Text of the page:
Water-Resistant vs. Waterproof
There are different levels of water protection that companies and devices claim to have. This water protection can be measured using the Ingress Protection Rating Scale. This is designed by the International Electrotechnical Commission and classifies the degrees of protection provided against things like solid objects, dust, and water in electronic devices.
The rating system uses two numbers after the IP classification letters and the higher the number, the better protection it offers. The first digit deals with objects like body parts, tools, and dust with the highest number being a 6, which is dust-tight. The second digit classifies how protected a device is against water. The highest number here is an 8, which guarantees the equipment can be immersed in water beyond 1 meter, but the specifics are up to the manufacturer.
Many phone manufacturers claim water-resistance of waterproof protection of their products, but what does that mean exactly?
- Water-resistance–the device may be designed so it is harder for water to get inside of it. This classification can only withstand light rain or light splashing from the sink.
- Waterproof–this classification focuses on preventing water from getting inside of a device, making the object impervious to water. It does not mean the device is protected from water for the rest of its operational life. If the object somehow does happen to get wet, it is no longer considered waterproof.
Water Warranties Everywhere but Not a One to Trust
It may seem to be common practice for phone companies to offer water-damage protection for their products. Unfortunately, this level of security is not included in their basic protection packages. According to the support page on Apple’s website, water and other liquid damage to an iPhone or iPod is not covered by the one-year limited warranty. Other companies have the same type of stipulation, regarding water damage as an added level of protection.
In some cases, even if your policy does include water damage, most providers will simply replace the phone as a whole, leaving you without any of your data from the internal water-damaged pieces.
Surprising Details on the Waterproof Phone Cases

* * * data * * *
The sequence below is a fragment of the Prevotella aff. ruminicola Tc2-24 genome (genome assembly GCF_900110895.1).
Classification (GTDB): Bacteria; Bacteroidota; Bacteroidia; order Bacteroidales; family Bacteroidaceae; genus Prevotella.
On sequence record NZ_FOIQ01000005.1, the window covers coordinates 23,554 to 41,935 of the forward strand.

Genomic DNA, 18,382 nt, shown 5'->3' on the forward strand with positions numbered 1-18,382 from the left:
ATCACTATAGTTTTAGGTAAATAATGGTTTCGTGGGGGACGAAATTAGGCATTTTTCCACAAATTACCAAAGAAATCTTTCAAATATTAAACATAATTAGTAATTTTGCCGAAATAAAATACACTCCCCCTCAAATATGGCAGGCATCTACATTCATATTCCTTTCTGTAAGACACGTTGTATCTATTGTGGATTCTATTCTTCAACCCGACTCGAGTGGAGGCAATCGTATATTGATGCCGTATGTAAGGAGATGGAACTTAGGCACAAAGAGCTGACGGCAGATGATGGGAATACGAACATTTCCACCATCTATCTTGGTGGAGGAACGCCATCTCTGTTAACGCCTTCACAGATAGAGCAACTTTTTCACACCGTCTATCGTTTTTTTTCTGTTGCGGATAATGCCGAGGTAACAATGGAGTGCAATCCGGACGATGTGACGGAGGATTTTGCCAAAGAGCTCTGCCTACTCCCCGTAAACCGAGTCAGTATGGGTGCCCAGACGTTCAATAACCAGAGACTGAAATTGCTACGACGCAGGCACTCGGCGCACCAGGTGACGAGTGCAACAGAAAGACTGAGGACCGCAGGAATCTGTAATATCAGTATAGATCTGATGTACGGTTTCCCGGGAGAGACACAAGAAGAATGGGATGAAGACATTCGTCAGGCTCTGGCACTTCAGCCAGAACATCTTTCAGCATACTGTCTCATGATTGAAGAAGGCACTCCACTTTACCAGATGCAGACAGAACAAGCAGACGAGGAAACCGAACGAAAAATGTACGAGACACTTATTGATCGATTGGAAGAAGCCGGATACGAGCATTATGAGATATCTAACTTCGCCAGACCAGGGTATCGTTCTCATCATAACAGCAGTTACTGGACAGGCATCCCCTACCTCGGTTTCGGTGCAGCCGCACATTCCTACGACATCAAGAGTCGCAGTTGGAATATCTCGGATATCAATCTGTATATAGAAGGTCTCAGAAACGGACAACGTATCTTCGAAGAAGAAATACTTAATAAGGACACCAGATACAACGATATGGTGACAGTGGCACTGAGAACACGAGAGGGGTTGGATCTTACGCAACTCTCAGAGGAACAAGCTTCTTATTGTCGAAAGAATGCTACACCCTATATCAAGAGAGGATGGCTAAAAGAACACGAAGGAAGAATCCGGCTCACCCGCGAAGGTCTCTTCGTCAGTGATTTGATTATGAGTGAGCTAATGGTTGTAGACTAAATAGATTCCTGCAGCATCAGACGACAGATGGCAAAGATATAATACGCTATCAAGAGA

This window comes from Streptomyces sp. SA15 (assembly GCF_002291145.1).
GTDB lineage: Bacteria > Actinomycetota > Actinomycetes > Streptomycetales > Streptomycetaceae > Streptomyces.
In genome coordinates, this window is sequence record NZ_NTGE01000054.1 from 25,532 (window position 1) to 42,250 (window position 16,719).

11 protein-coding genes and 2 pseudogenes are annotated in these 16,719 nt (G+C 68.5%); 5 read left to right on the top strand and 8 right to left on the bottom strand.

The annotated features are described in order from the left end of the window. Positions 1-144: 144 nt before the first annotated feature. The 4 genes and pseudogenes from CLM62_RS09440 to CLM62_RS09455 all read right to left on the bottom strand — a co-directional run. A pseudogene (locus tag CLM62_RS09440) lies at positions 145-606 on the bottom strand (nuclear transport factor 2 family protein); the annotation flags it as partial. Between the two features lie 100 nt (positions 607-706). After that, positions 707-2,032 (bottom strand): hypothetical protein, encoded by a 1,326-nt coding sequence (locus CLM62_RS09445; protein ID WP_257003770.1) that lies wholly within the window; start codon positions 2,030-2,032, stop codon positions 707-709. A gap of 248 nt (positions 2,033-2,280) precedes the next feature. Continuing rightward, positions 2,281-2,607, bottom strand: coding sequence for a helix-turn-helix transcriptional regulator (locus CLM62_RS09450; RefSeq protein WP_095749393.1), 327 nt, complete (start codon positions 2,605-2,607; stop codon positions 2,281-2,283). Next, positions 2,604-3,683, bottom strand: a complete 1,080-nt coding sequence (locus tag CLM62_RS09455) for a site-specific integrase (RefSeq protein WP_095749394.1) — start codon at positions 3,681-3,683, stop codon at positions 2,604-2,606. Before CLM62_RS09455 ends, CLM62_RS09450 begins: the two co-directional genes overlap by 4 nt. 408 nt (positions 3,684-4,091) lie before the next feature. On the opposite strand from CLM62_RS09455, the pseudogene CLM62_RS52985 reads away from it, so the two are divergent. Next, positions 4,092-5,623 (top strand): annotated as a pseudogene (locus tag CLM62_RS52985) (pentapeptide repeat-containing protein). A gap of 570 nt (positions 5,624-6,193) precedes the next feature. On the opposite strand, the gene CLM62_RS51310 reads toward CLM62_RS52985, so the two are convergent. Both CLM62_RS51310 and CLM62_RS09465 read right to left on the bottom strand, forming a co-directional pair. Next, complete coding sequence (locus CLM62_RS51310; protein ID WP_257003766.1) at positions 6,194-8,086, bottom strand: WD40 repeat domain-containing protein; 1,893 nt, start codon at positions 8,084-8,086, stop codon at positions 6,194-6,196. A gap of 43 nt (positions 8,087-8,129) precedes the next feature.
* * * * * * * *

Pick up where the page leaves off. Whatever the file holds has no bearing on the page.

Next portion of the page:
There are hundreds of supposed “waterproof” cases on the market for your device, but the way companies test this effect is less than realistic. When testing for waterproof ability, a company may submerge the phone in freshwater in a clean environment, and won’t be dunking it in a toilet or a swimming pool. Additionally, your device may only be considered waterproof for a brief period of time. 30 minutes of submersion may be the limit for your device, and others may have even shorter periods.
Protective cases are prone to leaks and as many consumer response pages will show, lowers the quality of the phone operation by attempting to call or text through a protective coating. Quality will also diminish even if your phone survives a dip in the pool or fall into the lake. While it may still complete basic functions, areas such as the speaker or charging port may no longer work.
Protect Your Phone on Land and Sea
No matter the conditions in which you are using your device, the best way to keep it in proper working order is to keep it from experiencing any environmental or physical damage. Phones are electronic devices with moving parts, and anything that has moving parts will eventually degrade in quality over time. Dropping, cracking, or drowning your phone will only harm its chances for a long lifespan and open it up to the possibility of more damage down the line.
Secure Data Recovery knows that no one is perfect, and devices fail on us for a variety of reasons. When you don’t have a backup solution in place, you need to recover your contacts, photos, music, and more from your mobile device. Our engineers have decades of experience recovering data from water-damaged phones and have successfully retrieved files from devices that have been submerged underwater, burned by fire, and more. Call our 24/7 customer service line at 1-800-388-1266 to start your case today.
This is the final post in a series on water-damaged phones, see related posts: